• In the field of computer science the Technion ranked 18th in the world for the third consecutive year. This is the highest ranking given to an Israeli institution in any field.
  • In the engineering field the Technion was ranked 43rd – a rise of three spots in comparison with last year’s ranking. The Technion is the only Israeli university in the top 50.
  • Technion ranked #78 overall, and with similar rankings for three consecutive years, it has consolidated its position among the top 80 universities in the world.

Reacting to the 2014 Shanghai rankings, Technion president Prof. Peretz Lavie said “Indexes  and rankings should be regarded with caution, especially when a fraction of a point either way can alter a university’s rankings from year to year. Nonetheless, the Shanghai ARWU is the leading ranking of world universities and it continues to compliment Israeli science in general, and the Technion in particular. It is especially gratifying that the Technion has once again placed among the world’s leading academic institutes in engineering and computer science.”

For more information:

Gil Lainer, Technion Spokesman, +972-58-688-2208,

Arriving at the Technion Faculty of Biology from Harvard Medical School, Prof. Roy Kishony is establishing his headquarters at the Lokey Center of Life Science & Engineering in order to unveil the life-threatening mysteries of resistance to antibiotics.

Combining novel quantitative experimental techniques and clinical studies with mathematical modelling and advanced data analysis, the new Kishony lab is studying microbial evolution with a specific focus on antibiotic resistance.

The team aims at understanding how bacterial pathogens evolve resistance to antibiotics within the human body during infection and how combinations of drugs can be used to slow down and perhaps even reverse this process.

Technion researchers have successfully captured the working mechanism of tyrosinase on the molecular level using X-ray crystallography, Nature Communications reported this week.

The two faculties responsible for catching tyrosinase “in the act” are the Faculty of Biotechnology and Food Engineering and the Schulich Faculty of Chemistry. The laboratory of Assoc. Prof. Ayelet Fishman from the Department of Biotechnology and Food Engineering primarily studies the correlation between the structure and function of enzymes. One of these enzymes is tyrosinase, which is ubiquitous in all domains of life and can be found in microorganisms, plants, and animals. It is responsible for the first two steps in the synthesis of the dark pigment melanin.

In humans tyrosinase is localized in melanocyte cells in the epidermis, and the formed melanin determines the color of skin, hair and eyes, but more importantly protects against the hazardous UV light. Mutations in this enzyme are the main cause for albinism, a condition that causes impaired vision and sensitivity to light. In fruits and vegetables tyrosinase initiates browning, which results in economic losses to farmers. Prof. Adir’s lab uses X-ray crystallography to obtain high resolution three dimensional structures of biological macromolecules.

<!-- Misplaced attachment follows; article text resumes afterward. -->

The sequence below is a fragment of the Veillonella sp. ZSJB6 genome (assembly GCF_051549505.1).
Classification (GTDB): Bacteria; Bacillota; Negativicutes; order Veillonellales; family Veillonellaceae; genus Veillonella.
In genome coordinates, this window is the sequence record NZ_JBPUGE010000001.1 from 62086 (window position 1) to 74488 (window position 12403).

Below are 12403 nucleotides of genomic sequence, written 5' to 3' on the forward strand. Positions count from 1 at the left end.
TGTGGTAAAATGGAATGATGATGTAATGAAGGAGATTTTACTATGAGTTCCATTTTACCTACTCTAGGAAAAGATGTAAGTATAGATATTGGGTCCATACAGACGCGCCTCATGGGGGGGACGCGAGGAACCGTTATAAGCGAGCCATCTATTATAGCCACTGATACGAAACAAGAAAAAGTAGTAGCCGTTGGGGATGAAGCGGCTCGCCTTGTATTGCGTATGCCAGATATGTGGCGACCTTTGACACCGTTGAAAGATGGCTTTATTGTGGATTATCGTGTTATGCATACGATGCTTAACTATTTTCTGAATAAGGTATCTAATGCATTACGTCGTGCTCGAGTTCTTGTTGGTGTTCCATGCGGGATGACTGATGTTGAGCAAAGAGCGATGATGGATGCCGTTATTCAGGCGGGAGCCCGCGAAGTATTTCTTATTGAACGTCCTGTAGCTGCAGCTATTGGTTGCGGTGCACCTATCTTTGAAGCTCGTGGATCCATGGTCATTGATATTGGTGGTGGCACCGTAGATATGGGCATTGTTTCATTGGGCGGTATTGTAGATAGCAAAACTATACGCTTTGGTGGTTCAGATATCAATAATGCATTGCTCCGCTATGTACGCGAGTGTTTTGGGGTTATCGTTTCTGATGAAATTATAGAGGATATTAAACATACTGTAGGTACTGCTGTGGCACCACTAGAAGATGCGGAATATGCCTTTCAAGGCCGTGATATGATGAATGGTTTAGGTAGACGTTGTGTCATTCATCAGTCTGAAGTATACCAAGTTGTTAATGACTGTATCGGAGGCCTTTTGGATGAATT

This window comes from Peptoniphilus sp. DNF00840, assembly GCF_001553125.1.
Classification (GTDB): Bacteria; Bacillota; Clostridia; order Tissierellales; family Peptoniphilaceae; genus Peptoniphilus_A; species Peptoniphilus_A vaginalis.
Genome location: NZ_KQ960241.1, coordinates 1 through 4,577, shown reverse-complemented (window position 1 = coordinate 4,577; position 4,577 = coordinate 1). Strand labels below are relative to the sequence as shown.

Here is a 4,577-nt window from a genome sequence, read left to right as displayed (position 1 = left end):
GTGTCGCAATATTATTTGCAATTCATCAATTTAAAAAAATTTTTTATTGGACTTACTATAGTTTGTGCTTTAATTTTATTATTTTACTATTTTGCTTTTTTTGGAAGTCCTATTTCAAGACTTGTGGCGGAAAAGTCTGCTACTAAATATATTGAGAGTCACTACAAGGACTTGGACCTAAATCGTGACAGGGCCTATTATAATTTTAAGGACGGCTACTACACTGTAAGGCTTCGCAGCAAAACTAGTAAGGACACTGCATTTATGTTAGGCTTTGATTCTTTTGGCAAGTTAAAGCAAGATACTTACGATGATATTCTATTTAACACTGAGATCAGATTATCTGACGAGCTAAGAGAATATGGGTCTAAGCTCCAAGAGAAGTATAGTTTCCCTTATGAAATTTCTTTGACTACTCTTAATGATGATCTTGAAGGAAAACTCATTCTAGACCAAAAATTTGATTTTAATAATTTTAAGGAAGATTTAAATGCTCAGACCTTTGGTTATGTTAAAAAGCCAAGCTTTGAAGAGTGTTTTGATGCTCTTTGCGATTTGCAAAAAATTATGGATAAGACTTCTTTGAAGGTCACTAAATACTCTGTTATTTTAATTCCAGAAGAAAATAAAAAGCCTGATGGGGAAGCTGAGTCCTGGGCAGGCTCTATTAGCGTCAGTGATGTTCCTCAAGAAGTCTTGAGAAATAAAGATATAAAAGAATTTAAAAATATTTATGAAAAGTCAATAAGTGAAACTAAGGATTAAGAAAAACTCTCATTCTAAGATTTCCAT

tyrosineTyrosinase performs two successive oxidation reactions: conversion of small organic molecules (such as the amino acid tyrosine) to a di-phenol, and oxidation of the di-phenol to quinone, subsequently turning into melanin. The enzyme requires two copper ions, and the prevailing belief in the scientific community is that each activity is performed on a different copper ion.

Mor Goldfeder, a joint PhD student in both labs, and Dr. Rita Kanteev from Prof. Fishman’s lab solved the structure of a bacterial tyrosinase in the presence of two substrates: the monophenol tyrosine, and the di-phenol L-Dopa. Additionally, they managed to solve a structure with another substrate, in which the catalytic product was directly observed during its formation. These are the first visualizations of the enzyme during the catalytic cycle, showing that the enzyme was in its active form in the crystal. Sivan Isaschar-Ovdat, a PhD student studying applications of tyrosinase in foods, also participated in the research. The structures prove unequivocally that all of the substrates are stabilized in the same orientation at the active site of the enzyme, and are positioned towards the same copper ion.

Understanding of the mechanism and structure of tyrosinase can help in developing inhibitors for treatment of hyperpigmentation and age spots, improving the sensitivity of melanoma cells towards radiation therapy, and prevention of browning of fruits and vegetables.

In the photo – the tyrosinase team. from left to right – Assoc. Prof. Ayelet Fishman, Sivan Isaschar-Ovdat, Mor Goldfeder,  Dr. Rita Kanteev and Prof. Noam Adir